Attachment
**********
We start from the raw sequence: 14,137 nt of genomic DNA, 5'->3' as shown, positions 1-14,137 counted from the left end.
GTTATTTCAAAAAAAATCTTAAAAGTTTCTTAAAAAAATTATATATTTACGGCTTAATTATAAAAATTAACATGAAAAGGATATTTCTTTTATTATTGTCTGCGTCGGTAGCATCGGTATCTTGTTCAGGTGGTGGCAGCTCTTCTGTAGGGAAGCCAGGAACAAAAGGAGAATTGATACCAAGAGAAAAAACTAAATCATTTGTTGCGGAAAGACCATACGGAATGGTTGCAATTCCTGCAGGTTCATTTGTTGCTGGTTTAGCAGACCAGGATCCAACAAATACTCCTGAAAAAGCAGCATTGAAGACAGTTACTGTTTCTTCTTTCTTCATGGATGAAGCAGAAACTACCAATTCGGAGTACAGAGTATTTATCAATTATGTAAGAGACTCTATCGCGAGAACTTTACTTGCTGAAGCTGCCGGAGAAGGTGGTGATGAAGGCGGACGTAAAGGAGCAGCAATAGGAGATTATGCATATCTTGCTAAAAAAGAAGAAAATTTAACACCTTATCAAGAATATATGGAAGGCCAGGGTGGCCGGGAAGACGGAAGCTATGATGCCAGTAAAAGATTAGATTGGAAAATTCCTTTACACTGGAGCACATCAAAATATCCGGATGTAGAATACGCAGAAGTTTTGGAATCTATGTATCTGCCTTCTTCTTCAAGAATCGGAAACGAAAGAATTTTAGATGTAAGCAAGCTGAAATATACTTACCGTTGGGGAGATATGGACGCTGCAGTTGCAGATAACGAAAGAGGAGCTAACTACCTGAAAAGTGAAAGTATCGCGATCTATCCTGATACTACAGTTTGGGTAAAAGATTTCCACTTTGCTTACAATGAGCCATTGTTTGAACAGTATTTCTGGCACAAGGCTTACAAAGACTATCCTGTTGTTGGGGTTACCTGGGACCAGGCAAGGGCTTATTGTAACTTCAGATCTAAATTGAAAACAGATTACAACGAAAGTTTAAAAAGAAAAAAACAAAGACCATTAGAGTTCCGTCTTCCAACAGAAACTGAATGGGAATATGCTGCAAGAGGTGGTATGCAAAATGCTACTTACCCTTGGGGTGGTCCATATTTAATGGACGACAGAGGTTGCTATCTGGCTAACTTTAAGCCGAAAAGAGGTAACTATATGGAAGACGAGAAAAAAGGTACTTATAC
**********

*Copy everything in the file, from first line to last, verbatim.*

We start from the raw sequence: 14,137 nt of genomic DNA, 5'->3' as shown, positions 1-14,137 counted from the left end.
GTTATTTCAAAAAAAATCTTAAAAGTTTCTTAAAAAAATTATATATTTACGGCTTAATTATAAAAATTAACATGAAAAGGATATTTCTTTTATTATTGTCTGCGTCGGTAGCATCGGTATCTTGTTCAGGTGGTGGCAGCTCTTCTGTAGGGAAGCCAGGAACAAAAGGAGAATTGATACCAAGAGAAAAAACTAAATCATTTGTTGCGGAAAGACCATACGGAATGGTTGCAATTCCTGCAGGTTCATTTGTTGCTGGTTTAGCAGACCAGGATCCAACAAATACTCCTGAAAAAGCAGCATTGAAGACAGTTACTGTTTCTTCTTTCTTCATGGATGAAGCAGAAACTACCAATTCGGAGTACAGAGTATTTATCAATTATGTAAGAGACTCTATCGCGAGAACTTTACTTGCTGAAGCTGCCGGAGAAGGTGGTGATGAAGGCGGACGTAAAGGAGCAGCAATAGGAGATTATGCATATCTTGCTAAAAAAGAAGAAAATTTAACACCTTATCAAGAATATATGGAAGGCCAGGGTGGCCGGGAAGACGGAAGCTATGATGCCAGTAAAAGATTAGATTGGAAAATTCCTTTACACTGGAGCACATCAAAATATCCGGATGTAGAATACGCAGAAGTTTTGGAATCTATGTATCTGCCTTCTTCTTCAAGAATCGGAAACGAAAGAATTTTAGATGTAAGCAAGCTGAAATATACTTACCGTTGGGGAGATATGGACGCTGCAGTTGCAGATAACGAAAGAGGAGCTAACTACCTGAAAAGTGAAAGTATCGCGATCTATCCTGATACTACAGTTTGGGTAAAAGATTTCCACTTTGCTTACAATGAGCCATTGTTTGAACAGTATTTCTGGCACAAGGCTTACAAAGACTATCCTGTTGTTGGGGTTACCTGGGACCAGGCAAGGGCTTATTGTAACTTCAGATCTAAATTGAAAACAGATTACAACGAAAGTTTAAAAAGAAAAAAACAAAGACCATTAGAGTTCCGTCTTCCAACAGAAACTGAATGGGAATATGCTGCAAGAGGTGGTATGCAAAATGCTACTTACCCTTGGGGTGGTCCATATTTAATGGACGACAGAGGTTGCTATCTGGCTAACTTTAAGCCGAAAAGAGGTAACTATATGGAAGACGAGAAAAAAGGTACTTATAC